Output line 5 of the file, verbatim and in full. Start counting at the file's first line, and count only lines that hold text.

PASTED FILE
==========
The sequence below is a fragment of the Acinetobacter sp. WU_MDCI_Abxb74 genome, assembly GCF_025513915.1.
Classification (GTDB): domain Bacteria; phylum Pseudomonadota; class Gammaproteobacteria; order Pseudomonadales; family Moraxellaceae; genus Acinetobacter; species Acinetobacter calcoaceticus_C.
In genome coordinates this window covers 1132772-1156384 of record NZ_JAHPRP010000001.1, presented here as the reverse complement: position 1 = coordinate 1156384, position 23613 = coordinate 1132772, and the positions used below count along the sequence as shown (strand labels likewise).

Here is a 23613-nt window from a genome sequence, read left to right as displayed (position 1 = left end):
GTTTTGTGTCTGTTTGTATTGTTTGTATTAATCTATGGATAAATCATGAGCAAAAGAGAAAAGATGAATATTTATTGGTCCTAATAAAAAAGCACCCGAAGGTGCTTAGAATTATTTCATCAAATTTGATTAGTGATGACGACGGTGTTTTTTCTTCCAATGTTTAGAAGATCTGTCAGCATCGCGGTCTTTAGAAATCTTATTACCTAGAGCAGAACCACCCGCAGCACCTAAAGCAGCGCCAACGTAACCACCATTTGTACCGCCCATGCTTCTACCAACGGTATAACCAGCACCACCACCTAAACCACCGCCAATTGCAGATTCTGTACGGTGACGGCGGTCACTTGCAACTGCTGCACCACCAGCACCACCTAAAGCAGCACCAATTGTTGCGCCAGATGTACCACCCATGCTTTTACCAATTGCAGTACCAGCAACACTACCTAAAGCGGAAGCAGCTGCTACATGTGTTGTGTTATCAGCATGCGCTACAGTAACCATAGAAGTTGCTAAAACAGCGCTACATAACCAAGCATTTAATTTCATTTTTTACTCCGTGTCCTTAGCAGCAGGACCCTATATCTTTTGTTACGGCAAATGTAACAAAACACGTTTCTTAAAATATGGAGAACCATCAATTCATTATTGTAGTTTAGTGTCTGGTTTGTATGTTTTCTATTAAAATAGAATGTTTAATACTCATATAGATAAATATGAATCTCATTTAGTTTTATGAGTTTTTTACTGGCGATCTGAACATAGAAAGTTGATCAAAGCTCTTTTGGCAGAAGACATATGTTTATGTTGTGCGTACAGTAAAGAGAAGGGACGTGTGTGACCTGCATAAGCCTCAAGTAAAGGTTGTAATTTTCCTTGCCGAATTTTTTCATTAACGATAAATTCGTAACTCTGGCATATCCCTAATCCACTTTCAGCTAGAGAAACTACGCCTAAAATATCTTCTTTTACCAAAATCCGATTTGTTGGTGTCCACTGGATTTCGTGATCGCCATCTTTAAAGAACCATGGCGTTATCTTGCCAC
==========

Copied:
GTTTTGTGTCTGTTTGTATTGTTTGTATTAATCTATGGATAAATCATGAGCAAAAGAGAAAAGATGAATATTTATTGGTCCTAATAAAAAAGCACCCGAAGGTGCTTAGAATTATTTCATCAAATTTGATTAGTGATGACGACGGTGTTTTTTCTTCCAATGTTTAGAAGATCTGTCAGCATCGCGGTCTTTAGAAATCTTATTACCTAGAGCAGAACCACCCGCAGCACCTAAAGCAGCGCCAACGTAACCACCATTTGTACCGCCCATGCTTCTACCAACGGTATAACCAGCACCACCACCTAAACCACCGCCAATTGCAGATTCTGTACGGTGACGGCGGTCACTTGCAACTGCTGCACCACCAGCACCACCTAAAGCAGCACCAATTGTTGCGCCAGATGTACCACCCATGCTTTTACCAATTGCAGTACCAGCAACACTACCTAAAGCGGAAGCAGCTGCTACATGTGTTGTGTTATCAGCATGCGCTACAGTAACCATAGAAGTTGCTAAAACAGCGCTACATAACCAAGCATTTAATTTCATTTTTTACTCCGTGTCCTTAGCAGCAGGACCCTATATCTTTTGTTACGGCAAATGTAACAAAACACGTTTCTTAAAATATGGAGAACCATCAATTCATTATTGTAGTTTAGTGTCTGGTTTGTATGTTTTCTATTAAAATAGAATGTTTAATACTCATATAGATAAATATGAATCTCATTTAGTTTTATGAGTTTTTTACTGGCGATCTGAACATAGAAAGTTGATCAAAGCTCTTTTGGCAGAAGACATATGTTTATGTTGTGCGTACAGTAAAGAGAAGGGACGTGTGTGACCTGCATAAGCCTCAAGTAAAGGTTGTAATTTTCCTTGCCGAATTTTTTCATTAACGATAAATTCGTAACTCTGGCATATCCCTAATCCACTTTCAGCTAGAGAAACTACGCCTAAAATATCTTCTTTTACCAAAATCCGATTTGTTGGTGTCCACTGGATTTCGTGATCGCCATCTTTAAAGAACCATGGCGTTATCTTGCCAC